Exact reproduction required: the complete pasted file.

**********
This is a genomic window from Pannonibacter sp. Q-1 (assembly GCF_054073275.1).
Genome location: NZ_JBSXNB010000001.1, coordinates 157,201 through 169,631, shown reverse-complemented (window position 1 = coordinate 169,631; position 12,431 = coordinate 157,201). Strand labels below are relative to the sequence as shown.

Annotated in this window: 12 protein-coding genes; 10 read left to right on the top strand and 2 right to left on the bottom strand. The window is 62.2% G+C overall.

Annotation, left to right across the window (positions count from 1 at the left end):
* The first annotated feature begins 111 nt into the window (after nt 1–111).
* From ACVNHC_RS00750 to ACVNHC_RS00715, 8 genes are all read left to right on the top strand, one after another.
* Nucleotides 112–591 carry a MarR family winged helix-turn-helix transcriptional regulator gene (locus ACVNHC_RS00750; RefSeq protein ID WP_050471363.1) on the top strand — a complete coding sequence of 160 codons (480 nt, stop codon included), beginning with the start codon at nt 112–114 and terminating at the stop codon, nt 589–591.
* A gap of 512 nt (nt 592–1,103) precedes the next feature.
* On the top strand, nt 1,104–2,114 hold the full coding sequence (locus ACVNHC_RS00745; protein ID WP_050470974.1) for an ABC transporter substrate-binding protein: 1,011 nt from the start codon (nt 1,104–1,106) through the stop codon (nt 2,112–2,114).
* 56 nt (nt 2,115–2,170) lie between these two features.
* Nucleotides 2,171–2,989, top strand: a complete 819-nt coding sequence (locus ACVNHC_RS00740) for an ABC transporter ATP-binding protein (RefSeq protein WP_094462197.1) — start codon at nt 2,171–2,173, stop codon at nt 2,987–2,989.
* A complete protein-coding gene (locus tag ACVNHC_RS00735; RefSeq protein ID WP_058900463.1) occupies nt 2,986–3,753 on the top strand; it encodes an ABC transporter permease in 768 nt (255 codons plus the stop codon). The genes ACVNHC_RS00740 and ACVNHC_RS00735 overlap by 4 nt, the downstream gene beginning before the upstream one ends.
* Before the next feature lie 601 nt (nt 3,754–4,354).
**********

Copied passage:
This is a genomic window from Pannonibacter sp. Q-1 (assembly GCF_054073275.1).
Genome location: NZ_JBSXNB010000001.1, coordinates 157,201 through 169,631, shown reverse-complemented (window position 1 = coordinate 169,631; position 12,431 = coordinate 157,201). Strand labels below are relative to the sequence as shown.

Annotated in this window: 12 protein-coding genes; 10 read left to right on the top strand and 2 right to left on the bottom strand. The window is 62.2% G+C overall.

Annotation, left to right across the window (positions count from 1 at the left end):
* The first annotated feature begins 111 nt into the window (after nt 1–111).
* From ACVNHC_RS00750 to ACVNHC_RS00715, 8 genes are all read left to right on the top strand, one after another.
* Nucleotides 112–591 carry a MarR family winged helix-turn-helix transcriptional regulator gene (locus ACVNHC_RS00750; RefSeq protein ID WP_050471363.1) on the top strand — a complete coding sequence of 160 codons (480 nt, stop codon included), beginning with the start codon at nt 112–114 and terminating at the stop codon, nt 589–591.
* A gap of 512 nt (nt 592–1,103) precedes the next feature.
* On the top strand, nt 1,104–2,114 hold the full coding sequence (locus ACVNHC_RS00745; protein ID WP_050470974.1) for an ABC transporter substrate-binding protein: 1,011 nt from the start codon (nt 1,104–1,106) through the stop codon (nt 2,112–2,114).
* 56 nt (nt 2,115–2,170) lie between these two features.
* Nucleotides 2,171–2,989, top strand: a complete 819-nt coding sequence (locus ACVNHC_RS00740) for an ABC transporter ATP-binding protein (RefSeq protein WP_094462197.1) — start codon at nt 2,171–2,173, stop codon at nt 2,987–2,989.
* A complete protein-coding gene (locus tag ACVNHC_RS00735; RefSeq protein ID WP_058900463.1) occupies nt 2,986–3,753 on the top strand; it encodes an ABC transporter permease in 768 nt (255 codons plus the stop codon). The genes ACVNHC_RS00740 and ACVNHC_RS00735 overlap by 4 nt, the downstream gene beginning before the upstream one ends.
* Before the next feature lie 601 nt (nt 3,754–4,354).